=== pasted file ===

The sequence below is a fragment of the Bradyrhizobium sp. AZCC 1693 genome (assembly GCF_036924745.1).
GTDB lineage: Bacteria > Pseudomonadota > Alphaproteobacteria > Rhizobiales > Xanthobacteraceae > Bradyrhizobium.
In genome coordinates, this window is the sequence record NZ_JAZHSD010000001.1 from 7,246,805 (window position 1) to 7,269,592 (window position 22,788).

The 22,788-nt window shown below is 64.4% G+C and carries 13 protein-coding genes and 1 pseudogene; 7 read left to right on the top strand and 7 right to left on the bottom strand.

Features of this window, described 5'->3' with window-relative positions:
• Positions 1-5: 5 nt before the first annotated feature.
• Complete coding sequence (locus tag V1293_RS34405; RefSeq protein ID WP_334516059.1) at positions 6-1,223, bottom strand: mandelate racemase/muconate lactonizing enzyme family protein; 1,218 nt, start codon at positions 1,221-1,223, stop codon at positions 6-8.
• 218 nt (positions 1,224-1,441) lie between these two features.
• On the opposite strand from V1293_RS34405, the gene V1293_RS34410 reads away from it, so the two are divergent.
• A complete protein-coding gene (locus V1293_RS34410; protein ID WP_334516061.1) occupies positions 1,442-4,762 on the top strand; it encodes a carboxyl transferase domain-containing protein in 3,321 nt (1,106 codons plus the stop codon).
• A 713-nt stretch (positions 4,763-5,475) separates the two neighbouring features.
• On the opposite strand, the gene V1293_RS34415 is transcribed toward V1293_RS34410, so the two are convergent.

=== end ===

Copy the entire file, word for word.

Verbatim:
The sequence below is a fragment of the Bradyrhizobium sp. AZCC 1693 genome (assembly GCF_036924745.1).
GTDB lineage: Bacteria > Pseudomonadota > Alphaproteobacteria > Rhizobiales > Xanthobacteraceae > Bradyrhizobium.
In genome coordinates, this window is the sequence record NZ_JAZHSD010000001.1 from 7,246,805 (window position 1) to 7,269,592 (window position 22,788).

The 22,788-nt window shown below is 64.4% G+C and carries 13 protein-coding genes and 1 pseudogene; 7 read left to right on the top strand and 7 right to left on the bottom strand.

Features of this window, described 5'->3' with window-relative positions:
• Positions 1-5: 5 nt before the first annotated feature.
• Complete coding sequence (locus tag V1293_RS34405; RefSeq protein ID WP_334516059.1) at positions 6-1,223, bottom strand: mandelate racemase/muconate lactonizing enzyme family protein; 1,218 nt, start codon at positions 1,221-1,223, stop codon at positions 6-8.
• 218 nt (positions 1,224-1,441) lie between these two features.
• On the opposite strand from V1293_RS34405, the gene V1293_RS34410 reads away from it, so the two are divergent.
• A complete protein-coding gene (locus V1293_RS34410; protein ID WP_334516061.1) occupies positions 1,442-4,762 on the top strand; it encodes a carboxyl transferase domain-containing protein in 3,321 nt (1,106 codons plus the stop codon).
• A 713-nt stretch (positions 4,763-5,475) separates the two neighbouring features.
• On the opposite strand, the gene V1293_RS34415 is transcribed toward V1293_RS34410, so the two are convergent.